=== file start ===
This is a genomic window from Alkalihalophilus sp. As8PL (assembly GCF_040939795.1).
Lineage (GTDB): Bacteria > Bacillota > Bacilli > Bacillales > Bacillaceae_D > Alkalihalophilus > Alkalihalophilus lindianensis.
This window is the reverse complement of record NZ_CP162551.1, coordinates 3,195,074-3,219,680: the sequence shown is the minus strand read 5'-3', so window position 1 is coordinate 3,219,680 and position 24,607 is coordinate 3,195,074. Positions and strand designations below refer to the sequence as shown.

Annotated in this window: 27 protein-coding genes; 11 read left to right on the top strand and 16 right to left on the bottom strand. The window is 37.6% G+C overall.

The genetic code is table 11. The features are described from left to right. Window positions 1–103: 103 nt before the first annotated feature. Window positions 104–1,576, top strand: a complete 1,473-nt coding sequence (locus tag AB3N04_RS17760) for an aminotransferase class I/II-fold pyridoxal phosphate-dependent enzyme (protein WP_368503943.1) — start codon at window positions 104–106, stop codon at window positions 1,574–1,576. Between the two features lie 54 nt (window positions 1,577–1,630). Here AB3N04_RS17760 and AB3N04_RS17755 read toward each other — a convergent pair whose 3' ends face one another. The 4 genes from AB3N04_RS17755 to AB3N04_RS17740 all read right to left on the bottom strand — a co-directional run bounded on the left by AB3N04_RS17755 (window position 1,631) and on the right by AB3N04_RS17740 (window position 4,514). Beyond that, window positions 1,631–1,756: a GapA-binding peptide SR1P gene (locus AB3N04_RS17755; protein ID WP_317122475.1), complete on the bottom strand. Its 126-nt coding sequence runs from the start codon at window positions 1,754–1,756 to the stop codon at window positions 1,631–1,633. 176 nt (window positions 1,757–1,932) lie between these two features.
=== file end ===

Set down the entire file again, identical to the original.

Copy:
This is a genomic window from Alkalihalophilus sp. As8PL (assembly GCF_040939795.1).
Lineage (GTDB): Bacteria > Bacillota > Bacilli > Bacillales > Bacillaceae_D > Alkalihalophilus > Alkalihalophilus lindianensis.
This window is the reverse complement of record NZ_CP162551.1, coordinates 3,195,074-3,219,680: the sequence shown is the minus strand read 5'-3', so window position 1 is coordinate 3,219,680 and position 24,607 is coordinate 3,195,074. Positions and strand designations below refer to the sequence as shown.

Annotated in this window: 27 protein-coding genes; 11 read left to right on the top strand and 16 right to left on the bottom strand. The window is 37.6% G+C overall.

The genetic code is table 11. The features are described from left to right. Window positions 1–103: 103 nt before the first annotated feature. Window positions 104–1,576, top strand: a complete 1,473-nt coding sequence (locus tag AB3N04_RS17760) for an aminotransferase class I/II-fold pyridoxal phosphate-dependent enzyme (protein WP_368503943.1) — start codon at window positions 104–106, stop codon at window positions 1,574–1,576. Between the two features lie 54 nt (window positions 1,577–1,630). Here AB3N04_RS17760 and AB3N04_RS17755 read toward each other — a convergent pair whose 3' ends face one another. The 4 genes from AB3N04_RS17755 to AB3N04_RS17740 all read right to left on the bottom strand — a co-directional run bounded on the left by AB3N04_RS17755 (window position 1,631) and on the right by AB3N04_RS17740 (window position 4,514). Beyond that, window positions 1,631–1,756: a GapA-binding peptide SR1P gene (locus AB3N04_RS17755; protein ID WP_317122475.1), complete on the bottom strand. Its 126-nt coding sequence runs from the start codon at window positions 1,754–1,756 to the stop codon at window positions 1,631–1,633. 176 nt (window positions 1,757–1,932) lie between these two features.